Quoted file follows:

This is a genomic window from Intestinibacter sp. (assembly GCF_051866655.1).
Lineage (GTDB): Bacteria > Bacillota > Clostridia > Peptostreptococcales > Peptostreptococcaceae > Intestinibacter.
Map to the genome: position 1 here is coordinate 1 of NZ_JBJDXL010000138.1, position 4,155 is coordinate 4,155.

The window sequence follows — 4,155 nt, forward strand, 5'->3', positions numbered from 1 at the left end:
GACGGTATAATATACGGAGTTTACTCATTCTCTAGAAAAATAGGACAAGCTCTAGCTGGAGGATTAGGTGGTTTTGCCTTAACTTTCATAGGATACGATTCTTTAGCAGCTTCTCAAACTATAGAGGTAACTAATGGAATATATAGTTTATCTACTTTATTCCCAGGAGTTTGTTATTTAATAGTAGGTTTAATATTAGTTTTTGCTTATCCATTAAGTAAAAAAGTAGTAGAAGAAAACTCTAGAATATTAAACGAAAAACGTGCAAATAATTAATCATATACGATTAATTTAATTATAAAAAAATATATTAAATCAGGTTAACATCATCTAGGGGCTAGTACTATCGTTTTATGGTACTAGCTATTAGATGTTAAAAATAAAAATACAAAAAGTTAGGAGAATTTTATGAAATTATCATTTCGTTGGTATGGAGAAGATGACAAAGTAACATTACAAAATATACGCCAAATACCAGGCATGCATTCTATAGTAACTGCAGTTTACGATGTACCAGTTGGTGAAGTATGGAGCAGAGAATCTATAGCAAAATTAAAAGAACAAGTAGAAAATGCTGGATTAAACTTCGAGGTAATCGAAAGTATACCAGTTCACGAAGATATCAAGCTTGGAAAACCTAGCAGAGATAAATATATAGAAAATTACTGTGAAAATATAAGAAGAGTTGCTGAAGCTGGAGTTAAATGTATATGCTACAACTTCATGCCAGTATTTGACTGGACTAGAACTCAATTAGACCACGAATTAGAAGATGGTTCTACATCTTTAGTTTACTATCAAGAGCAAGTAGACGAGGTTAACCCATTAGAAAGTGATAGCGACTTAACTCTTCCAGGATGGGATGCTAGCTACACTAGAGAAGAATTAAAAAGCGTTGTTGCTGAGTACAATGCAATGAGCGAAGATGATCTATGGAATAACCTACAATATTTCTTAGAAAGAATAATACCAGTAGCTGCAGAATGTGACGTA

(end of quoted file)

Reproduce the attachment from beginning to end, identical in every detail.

This is a genomic window from Intestinibacter sp. (assembly GCF_051866655.1).
Lineage (GTDB): Bacteria > Bacillota > Clostridia > Peptostreptococcales > Peptostreptococcaceae > Intestinibacter.
Map to the genome: position 1 here is coordinate 1 of NZ_JBJDXL010000138.1, position 4,155 is coordinate 4,155.

The window sequence follows — 4,155 nt, forward strand, 5'->3', positions numbered from 1 at the left end:
GACGGTATAATATACGGAGTTTACTCATTCTCTAGAAAAATAGGACAAGCTCTAGCTGGAGGATTAGGTGGTTTTGCCTTAACTTTCATAGGATACGATTCTTTAGCAGCTTCTCAAACTATAGAGGTAACTAATGGAATATATAGTTTATCTACTTTATTCCCAGGAGTTTGTTATTTAATAGTAGGTTTAATATTAGTTTTTGCTTATCCATTAAGTAAAAAAGTAGTAGAAGAAAACTCTAGAATATTAAACGAAAAACGTGCAAATAATTAATCATATACGATTAATTTAATTATAAAAAAATATATTAAATCAGGTTAACATCATCTAGGGGCTAGTACTATCGTTTTATGGTACTAGCTATTAGATGTTAAAAATAAAAATACAAAAAGTTAGGAGAATTTTATGAAATTATCATTTCGTTGGTATGGAGAAGATGACAAAGTAACATTACAAAATATACGCCAAATACCAGGCATGCATTCTATAGTAACTGCAGTTTACGATGTACCAGTTGGTGAAGTATGGAGCAGAGAATCTATAGCAAAATTAAAAGAACAAGTAGAAAATGCTGGATTAAACTTCGAGGTAATCGAAAGTATACCAGTTCACGAAGATATCAAGCTTGGAAAACCTAGCAGAGATAAATATATAGAAAATTACTGTGAAAATATAAGAAGAGTTGCTGAAGCTGGAGTTAAATGTATATGCTACAACTTCATGCCAGTATTTGACTGGACTAGAACTCAATTAGACCACGAATTAGAAGATGGTTCTACATCTTTAGTTTACTATCAAGAGCAAGTAGACGAGGTTAACCCATTAGAAAGTGATAGCGACTTAACTCTTCCAGGATGGGATGCTAGCTACACTAGAGAAGAATTAAAAAGCGTTGTTGCTGAGTACAATGCAATGAGCGAAGATGATCTATGGAATAACCTACAATATTTCTTAGAAAGAATAATACCAGTAGCTGCAGAATGTGACGTA